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Diagnosing Hyperthyroidism in Cats

Source: PetWave, Updated on December 22, 2015
Hyperthyroidism

Introduction

The clinical signs of hyperthyroidism in cats can mimic those of kidney disease, liver disease, diabetes and cancer. Diagnosis is based upon a thorough physical examination and history, the cat’s presenting signs, a complete blood panel and blood tests to detect the levels of circulating thyroid hormones. In some cases, imaging techniques are helpful as well.

Diagnosing Hyperthyroidism in Cats

Physical Examination and History

Hyperthyroidism causes a classic series of signs in cats. Most veterinarians begin their diagnostic journey by getting a complete description from the owner of what unusual clinical signs they have noticed in their cat, followed by a thorough physical examination. Typically, the doctor will be able to feel (palpate) enlarged lobes of the thyroid gland which are located on each side of the cat’s trachea.

Blood Tests

A complete blood work-up, consisting of a complete blood count and serum biochemical profile, together with a urinalysis, are usually a standard part of the diagnostic process for cats that seem to have some systemic disease. Additional blood tests are available to rule in or rule out hyperthyroidism. The advanced test that normally is done first in cats suspected of having hyperthyroidism is called a serum total T4 concentration test. This measures the total amount of circulating thyroxine hormone in the blood and often is diagnostic of hyperthyroidism if it is consistently elevated. Other blood tests are available to measure the amount of other thyroid hormones in circulation. Taken together, the results of these tests will help the veterinarian make a definitive diagnosis. Unfortunately, some cats with mild hyperthyroidism have normal blood test results, and in these cases additional testing may be necessary.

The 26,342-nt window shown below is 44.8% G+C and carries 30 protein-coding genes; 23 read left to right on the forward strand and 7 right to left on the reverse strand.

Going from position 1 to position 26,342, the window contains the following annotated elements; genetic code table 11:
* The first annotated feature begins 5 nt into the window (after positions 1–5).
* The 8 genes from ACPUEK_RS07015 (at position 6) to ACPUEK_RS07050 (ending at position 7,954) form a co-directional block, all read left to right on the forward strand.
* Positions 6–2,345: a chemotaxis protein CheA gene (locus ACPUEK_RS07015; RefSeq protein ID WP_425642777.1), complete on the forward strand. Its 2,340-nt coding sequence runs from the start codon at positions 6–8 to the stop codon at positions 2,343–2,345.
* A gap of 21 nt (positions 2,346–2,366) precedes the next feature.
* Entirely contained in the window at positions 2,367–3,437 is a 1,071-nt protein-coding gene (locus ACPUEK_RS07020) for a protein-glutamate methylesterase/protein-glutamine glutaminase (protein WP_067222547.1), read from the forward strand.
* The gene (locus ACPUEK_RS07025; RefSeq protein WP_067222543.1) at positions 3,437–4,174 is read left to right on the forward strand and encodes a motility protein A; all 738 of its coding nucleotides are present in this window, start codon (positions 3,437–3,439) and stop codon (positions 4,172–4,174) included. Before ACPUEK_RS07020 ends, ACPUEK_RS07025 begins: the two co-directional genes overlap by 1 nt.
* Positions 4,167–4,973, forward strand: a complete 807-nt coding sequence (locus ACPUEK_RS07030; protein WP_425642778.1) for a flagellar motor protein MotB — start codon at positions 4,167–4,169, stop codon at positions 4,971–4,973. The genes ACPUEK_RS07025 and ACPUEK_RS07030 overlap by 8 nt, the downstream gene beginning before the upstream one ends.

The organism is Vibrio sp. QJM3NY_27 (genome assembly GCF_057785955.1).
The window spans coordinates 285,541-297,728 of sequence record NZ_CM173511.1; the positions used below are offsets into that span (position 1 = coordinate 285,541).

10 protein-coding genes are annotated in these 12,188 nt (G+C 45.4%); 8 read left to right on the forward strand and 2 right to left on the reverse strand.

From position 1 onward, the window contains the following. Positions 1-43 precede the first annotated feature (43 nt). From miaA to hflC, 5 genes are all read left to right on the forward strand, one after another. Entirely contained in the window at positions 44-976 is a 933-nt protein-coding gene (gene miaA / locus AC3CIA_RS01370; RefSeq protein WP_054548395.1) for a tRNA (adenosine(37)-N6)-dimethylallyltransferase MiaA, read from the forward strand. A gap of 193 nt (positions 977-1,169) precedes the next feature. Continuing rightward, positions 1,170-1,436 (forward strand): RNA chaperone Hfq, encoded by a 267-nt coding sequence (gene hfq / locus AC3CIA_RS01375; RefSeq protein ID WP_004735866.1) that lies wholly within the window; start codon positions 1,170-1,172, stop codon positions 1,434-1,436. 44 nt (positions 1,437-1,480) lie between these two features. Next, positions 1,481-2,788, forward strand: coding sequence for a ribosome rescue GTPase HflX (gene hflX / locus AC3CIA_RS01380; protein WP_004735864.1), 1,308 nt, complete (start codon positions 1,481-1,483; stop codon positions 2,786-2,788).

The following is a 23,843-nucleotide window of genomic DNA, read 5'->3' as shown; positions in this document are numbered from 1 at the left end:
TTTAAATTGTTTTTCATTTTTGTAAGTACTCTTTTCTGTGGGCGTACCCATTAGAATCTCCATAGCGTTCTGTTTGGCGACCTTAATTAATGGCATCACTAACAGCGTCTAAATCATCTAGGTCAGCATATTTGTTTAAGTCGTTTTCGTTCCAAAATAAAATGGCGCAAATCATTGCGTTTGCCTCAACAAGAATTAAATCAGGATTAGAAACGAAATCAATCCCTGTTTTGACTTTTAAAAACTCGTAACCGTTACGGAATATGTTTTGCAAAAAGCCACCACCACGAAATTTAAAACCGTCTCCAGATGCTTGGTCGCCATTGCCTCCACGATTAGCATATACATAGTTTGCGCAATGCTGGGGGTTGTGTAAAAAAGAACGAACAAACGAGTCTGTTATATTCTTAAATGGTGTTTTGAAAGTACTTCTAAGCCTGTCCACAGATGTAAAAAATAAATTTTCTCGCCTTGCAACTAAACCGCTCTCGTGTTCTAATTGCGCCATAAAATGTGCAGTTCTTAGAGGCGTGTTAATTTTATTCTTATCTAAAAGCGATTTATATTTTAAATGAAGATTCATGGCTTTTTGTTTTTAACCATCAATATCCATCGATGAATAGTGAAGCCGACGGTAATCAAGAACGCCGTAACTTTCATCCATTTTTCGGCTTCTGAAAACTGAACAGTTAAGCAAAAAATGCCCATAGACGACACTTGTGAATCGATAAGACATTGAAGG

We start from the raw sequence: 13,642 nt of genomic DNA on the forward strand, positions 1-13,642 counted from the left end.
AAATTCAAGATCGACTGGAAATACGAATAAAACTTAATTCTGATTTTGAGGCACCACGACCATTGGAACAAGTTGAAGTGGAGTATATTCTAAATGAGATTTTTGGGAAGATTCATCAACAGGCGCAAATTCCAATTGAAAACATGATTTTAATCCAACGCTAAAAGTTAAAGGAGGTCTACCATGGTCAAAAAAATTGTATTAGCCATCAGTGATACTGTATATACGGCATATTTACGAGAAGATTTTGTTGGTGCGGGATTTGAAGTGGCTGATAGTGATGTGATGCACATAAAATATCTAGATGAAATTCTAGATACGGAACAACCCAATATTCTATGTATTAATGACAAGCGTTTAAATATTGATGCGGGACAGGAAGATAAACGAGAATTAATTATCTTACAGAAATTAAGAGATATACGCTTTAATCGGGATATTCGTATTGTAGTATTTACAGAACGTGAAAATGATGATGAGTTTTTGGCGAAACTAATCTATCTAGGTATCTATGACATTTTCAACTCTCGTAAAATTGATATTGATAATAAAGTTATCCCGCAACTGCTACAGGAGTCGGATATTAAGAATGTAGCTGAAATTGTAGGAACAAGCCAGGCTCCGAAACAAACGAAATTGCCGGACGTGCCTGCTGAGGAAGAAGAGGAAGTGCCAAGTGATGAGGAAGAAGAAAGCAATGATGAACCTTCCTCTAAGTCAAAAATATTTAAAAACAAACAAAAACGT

Imaging

Thoracic radiographs, and possibly an electrocardiogram and/or echocardiogram, are frequently part of the diagnostic work-up in cats suspected of having hyperthyroidism – mainly to assess heart size, the presence and cause of cardiac arrhythmias and generally to assess the severity of heart disease. In some instances, thyroid imaging is used in the diagnosis of hyperthyroid cats. This technique, called thyroid gland scintigraphy, is only available at certain specialized veterinary facilities and usually is only performed in cases where the hyperthyroidism is thought to be caused by cancer, or in cases where the attending veterinarian deems it valuable to visualize how much of thyroid gland has been affected by the disease.

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Disorders Similar to Hyperthyroidism

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